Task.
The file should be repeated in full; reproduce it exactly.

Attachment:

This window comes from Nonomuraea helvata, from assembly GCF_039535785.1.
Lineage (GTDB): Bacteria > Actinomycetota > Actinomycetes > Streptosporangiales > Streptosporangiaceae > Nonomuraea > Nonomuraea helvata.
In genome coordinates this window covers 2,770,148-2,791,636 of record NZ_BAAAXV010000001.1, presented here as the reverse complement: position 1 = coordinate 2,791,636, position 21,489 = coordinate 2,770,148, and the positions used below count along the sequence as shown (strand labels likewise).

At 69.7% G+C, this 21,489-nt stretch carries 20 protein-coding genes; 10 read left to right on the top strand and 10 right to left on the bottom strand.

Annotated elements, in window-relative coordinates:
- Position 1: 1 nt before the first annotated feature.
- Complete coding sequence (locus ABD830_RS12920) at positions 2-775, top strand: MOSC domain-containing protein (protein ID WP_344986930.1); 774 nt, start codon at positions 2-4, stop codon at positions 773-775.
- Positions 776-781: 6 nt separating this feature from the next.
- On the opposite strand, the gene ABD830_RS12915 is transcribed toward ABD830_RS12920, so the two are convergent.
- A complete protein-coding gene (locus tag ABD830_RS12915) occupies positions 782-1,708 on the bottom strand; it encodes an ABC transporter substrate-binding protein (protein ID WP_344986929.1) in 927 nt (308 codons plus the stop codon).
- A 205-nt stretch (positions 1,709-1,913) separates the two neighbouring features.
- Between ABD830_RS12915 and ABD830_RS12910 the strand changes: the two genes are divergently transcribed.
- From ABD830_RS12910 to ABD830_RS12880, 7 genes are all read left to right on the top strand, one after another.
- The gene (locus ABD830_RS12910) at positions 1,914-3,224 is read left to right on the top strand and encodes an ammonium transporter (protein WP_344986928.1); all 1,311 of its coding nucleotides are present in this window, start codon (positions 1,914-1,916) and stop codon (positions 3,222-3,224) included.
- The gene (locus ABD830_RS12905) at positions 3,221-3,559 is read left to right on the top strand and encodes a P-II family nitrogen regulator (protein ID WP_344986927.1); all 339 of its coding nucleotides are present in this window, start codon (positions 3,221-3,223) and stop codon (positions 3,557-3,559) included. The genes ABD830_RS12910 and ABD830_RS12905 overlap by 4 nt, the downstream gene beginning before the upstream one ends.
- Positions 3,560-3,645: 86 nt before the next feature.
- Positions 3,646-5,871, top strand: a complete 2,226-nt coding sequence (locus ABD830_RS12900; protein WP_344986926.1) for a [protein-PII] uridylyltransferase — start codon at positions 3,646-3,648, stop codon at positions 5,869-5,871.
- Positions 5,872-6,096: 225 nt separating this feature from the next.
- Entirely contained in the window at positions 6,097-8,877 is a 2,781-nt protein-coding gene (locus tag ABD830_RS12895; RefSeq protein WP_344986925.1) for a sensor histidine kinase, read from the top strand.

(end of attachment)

This window comes from Nonomuraea helvata, from assembly GCF_039535785.1.
Lineage (GTDB): Bacteria > Actinomycetota > Actinomycetes > Streptosporangiales > Streptosporangiaceae > Nonomuraea > Nonomuraea helvata.
In genome coordinates this window covers 2,770,148-2,791,636 of record NZ_BAAAXV010000001.1, presented here as the reverse complement: position 1 = coordinate 2,791,636, position 21,489 = coordinate 2,770,148, and the positions used below count along the sequence as shown (strand labels likewise).

At 69.7% G+C, this 21,489-nt stretch carries 20 protein-coding genes; 10 read left to right on the top strand and 10 right to left on the bottom strand.

Annotated elements, in window-relative coordinates:
- Position 1: 1 nt before the first annotated feature.
- Complete coding sequence (locus ABD830_RS12920) at positions 2-775, top strand: MOSC domain-containing protein (protein ID WP_344986930.1); 774 nt, start codon at positions 2-4, stop codon at positions 773-775.
- Positions 776-781: 6 nt separating this feature from the next.
- On the opposite strand, the gene ABD830_RS12915 is transcribed toward ABD830_RS12920, so the two are convergent.
- A complete protein-coding gene (locus tag ABD830_RS12915) occupies positions 782-1,708 on the bottom strand; it encodes an ABC transporter substrate-binding protein (protein ID WP_344986929.1) in 927 nt (308 codons plus the stop codon).
- A 205-nt stretch (positions 1,709-1,913) separates the two neighbouring features.
- Between ABD830_RS12915 and ABD830_RS12910 the strand changes: the two genes are divergently transcribed.
- From ABD830_RS12910 to ABD830_RS12880, 7 genes are all read left to right on the top strand, one after another.
- The gene (locus ABD830_RS12910) at positions 1,914-3,224 is read left to right on the top strand and encodes an ammonium transporter (protein WP_344986928.1); all 1,311 of its coding nucleotides are present in this window, start codon (positions 1,914-1,916) and stop codon (positions 3,222-3,224) included.
- The gene (locus ABD830_RS12905) at positions 3,221-3,559 is read left to right on the top strand and encodes a P-II family nitrogen regulator (protein ID WP_344986927.1); all 339 of its coding nucleotides are present in this window, start codon (positions 3,221-3,223) and stop codon (positions 3,557-3,559) included. The genes ABD830_RS12910 and ABD830_RS12905 overlap by 4 nt, the downstream gene beginning before the upstream one ends.
- Positions 3,560-3,645: 86 nt before the next feature.
- Positions 3,646-5,871, top strand: a complete 2,226-nt coding sequence (locus ABD830_RS12900; protein WP_344986926.1) for a [protein-PII] uridylyltransferase — start codon at positions 3,646-3,648, stop codon at positions 5,869-5,871.
- Positions 5,872-6,096: 225 nt separating this feature from the next.
- Entirely contained in the window at positions 6,097-8,877 is a 2,781-nt protein-coding gene (locus tag ABD830_RS12895; RefSeq protein WP_344986925.1) for a sensor histidine kinase, read from the top strand.